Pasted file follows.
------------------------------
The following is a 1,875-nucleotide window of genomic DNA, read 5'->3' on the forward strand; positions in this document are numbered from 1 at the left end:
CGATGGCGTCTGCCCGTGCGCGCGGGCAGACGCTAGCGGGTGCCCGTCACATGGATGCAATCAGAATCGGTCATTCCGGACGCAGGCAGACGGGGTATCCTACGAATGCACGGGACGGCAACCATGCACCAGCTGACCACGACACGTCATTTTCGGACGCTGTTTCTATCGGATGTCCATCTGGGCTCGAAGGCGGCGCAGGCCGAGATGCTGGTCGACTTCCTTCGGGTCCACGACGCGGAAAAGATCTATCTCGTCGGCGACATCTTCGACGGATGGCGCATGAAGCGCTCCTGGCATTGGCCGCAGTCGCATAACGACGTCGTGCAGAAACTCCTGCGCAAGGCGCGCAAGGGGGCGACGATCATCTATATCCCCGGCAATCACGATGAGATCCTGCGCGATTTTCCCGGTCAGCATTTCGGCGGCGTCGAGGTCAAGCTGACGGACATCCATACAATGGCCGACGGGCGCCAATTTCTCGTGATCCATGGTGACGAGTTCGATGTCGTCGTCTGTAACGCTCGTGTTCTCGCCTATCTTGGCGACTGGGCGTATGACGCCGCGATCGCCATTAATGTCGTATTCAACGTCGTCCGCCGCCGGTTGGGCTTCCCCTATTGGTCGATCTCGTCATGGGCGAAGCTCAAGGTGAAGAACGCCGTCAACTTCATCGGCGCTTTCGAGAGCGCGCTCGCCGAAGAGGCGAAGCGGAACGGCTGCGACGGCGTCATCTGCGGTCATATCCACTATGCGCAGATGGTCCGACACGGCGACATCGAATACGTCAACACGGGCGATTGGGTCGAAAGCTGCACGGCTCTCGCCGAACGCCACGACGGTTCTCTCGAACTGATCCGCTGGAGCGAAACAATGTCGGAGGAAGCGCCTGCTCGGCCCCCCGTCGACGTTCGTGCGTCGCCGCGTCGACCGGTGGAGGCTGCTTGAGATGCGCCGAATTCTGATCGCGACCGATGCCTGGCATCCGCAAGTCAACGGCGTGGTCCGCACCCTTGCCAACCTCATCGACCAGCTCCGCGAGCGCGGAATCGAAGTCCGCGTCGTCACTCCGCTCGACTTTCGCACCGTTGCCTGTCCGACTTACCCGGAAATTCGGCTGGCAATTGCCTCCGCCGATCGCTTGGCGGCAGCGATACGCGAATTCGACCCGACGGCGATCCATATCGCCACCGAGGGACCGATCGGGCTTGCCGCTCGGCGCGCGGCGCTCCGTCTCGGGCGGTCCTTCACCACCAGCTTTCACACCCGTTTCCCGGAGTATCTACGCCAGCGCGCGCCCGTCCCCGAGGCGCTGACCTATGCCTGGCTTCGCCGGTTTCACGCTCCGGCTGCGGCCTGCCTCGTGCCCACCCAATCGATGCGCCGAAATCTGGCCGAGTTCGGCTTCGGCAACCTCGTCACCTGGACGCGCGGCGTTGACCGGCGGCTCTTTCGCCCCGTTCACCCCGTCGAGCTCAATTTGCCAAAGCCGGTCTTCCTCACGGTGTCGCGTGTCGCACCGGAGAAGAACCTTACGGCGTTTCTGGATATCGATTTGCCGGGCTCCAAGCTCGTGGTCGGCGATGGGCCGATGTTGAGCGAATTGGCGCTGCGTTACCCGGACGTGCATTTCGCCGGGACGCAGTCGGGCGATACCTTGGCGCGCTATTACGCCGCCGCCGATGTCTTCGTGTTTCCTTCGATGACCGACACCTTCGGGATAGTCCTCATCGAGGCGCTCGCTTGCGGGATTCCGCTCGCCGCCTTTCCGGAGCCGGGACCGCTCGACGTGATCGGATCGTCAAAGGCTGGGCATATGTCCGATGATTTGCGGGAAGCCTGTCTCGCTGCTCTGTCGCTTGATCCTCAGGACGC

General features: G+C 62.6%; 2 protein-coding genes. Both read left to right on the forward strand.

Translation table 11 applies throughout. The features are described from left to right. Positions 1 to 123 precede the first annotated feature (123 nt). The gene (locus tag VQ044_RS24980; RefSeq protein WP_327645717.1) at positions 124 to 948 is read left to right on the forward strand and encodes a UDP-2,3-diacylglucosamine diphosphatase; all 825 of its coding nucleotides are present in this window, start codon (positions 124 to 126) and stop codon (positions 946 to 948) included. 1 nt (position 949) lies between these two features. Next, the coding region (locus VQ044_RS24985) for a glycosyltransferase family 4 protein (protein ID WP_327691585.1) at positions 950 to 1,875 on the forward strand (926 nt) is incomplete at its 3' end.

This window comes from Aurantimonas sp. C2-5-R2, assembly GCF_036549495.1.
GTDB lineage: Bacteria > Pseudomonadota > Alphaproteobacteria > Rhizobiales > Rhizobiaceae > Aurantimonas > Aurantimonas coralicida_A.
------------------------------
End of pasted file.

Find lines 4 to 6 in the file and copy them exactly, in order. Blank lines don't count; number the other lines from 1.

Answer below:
Translation table 11 applies throughout. The features are described from left to right. Positions 1 to 123 precede the first annotated feature (123 nt). The gene (locus tag VQ044_RS24980; RefSeq protein WP_327645717.1) at positions 124 to 948 is read left to right on the forward strand and encodes a UDP-2,3-diacylglucosamine diphosphatase; all 825 of its coding nucleotides are present in this window, start codon (positions 124 to 126) and stop codon (positions 946 to 948) included. 1 nt (position 949) lies between these two features. Next, the coding region (locus VQ044_RS24985) for a glycosyltransferase family 4 protein (protein ID WP_327691585.1) at positions 950 to 1,875 on the forward strand (926 nt) is incomplete at its 3' end.

This window comes from Aurantimonas sp. C2-5-R2, assembly GCF_036549495.1.
GTDB lineage: Bacteria > Pseudomonadota > Alphaproteobacteria > Rhizobiales > Rhizobiaceae > Aurantimonas > Aurantimonas coralicida_A.